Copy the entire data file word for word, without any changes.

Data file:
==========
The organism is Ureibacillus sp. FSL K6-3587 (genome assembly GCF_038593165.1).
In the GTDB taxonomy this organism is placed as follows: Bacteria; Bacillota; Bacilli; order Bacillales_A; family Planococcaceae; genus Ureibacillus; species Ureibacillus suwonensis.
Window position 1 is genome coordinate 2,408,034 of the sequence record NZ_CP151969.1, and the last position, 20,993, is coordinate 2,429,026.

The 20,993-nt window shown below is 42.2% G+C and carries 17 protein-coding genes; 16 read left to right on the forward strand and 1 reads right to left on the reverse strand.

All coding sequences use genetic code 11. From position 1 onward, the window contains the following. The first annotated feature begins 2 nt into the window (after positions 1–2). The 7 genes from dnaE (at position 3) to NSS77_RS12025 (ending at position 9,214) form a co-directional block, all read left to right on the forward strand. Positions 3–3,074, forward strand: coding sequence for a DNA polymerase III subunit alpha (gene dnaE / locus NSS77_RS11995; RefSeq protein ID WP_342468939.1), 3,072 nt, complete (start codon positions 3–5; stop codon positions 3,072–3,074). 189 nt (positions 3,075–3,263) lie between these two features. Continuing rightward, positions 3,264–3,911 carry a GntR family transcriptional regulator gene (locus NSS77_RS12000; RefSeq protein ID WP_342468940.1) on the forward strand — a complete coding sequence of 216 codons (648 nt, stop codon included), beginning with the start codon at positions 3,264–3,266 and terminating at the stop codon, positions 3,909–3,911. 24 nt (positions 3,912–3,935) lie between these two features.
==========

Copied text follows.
The organism is Ureibacillus sp. FSL K6-3587 (genome assembly GCF_038593165.1).
In the GTDB taxonomy this organism is placed as follows: Bacteria; Bacillota; Bacilli; order Bacillales_A; family Planococcaceae; genus Ureibacillus; species Ureibacillus suwonensis.
Window position 1 is genome coordinate 2,408,034 of the sequence record NZ_CP151969.1, and the last position, 20,993, is coordinate 2,429,026.

The 20,993-nt window shown below is 42.2% G+C and carries 17 protein-coding genes; 16 read left to right on the forward strand and 1 reads right to left on the reverse strand.

All coding sequences use genetic code 11. From position 1 onward, the window contains the following. The first annotated feature begins 2 nt into the window (after positions 1–2). The 7 genes from dnaE (at position 3) to NSS77_RS12025 (ending at position 9,214) form a co-directional block, all read left to right on the forward strand. Positions 3–3,074, forward strand: coding sequence for a DNA polymerase III subunit alpha (gene dnaE / locus NSS77_RS11995; RefSeq protein ID WP_342468939.1), 3,072 nt, complete (start codon positions 3–5; stop codon positions 3,072–3,074). 189 nt (positions 3,075–3,263) lie between these two features. Continuing rightward, positions 3,264–3,911 carry a GntR family transcriptional regulator gene (locus NSS77_RS12000; RefSeq protein ID WP_342468940.1) on the forward strand — a complete coding sequence of 216 codons (648 nt, stop codon included), beginning with the start codon at positions 3,264–3,266 and terminating at the stop codon, positions 3,909–3,911. 24 nt (positions 3,912–3,935) lie between these two features.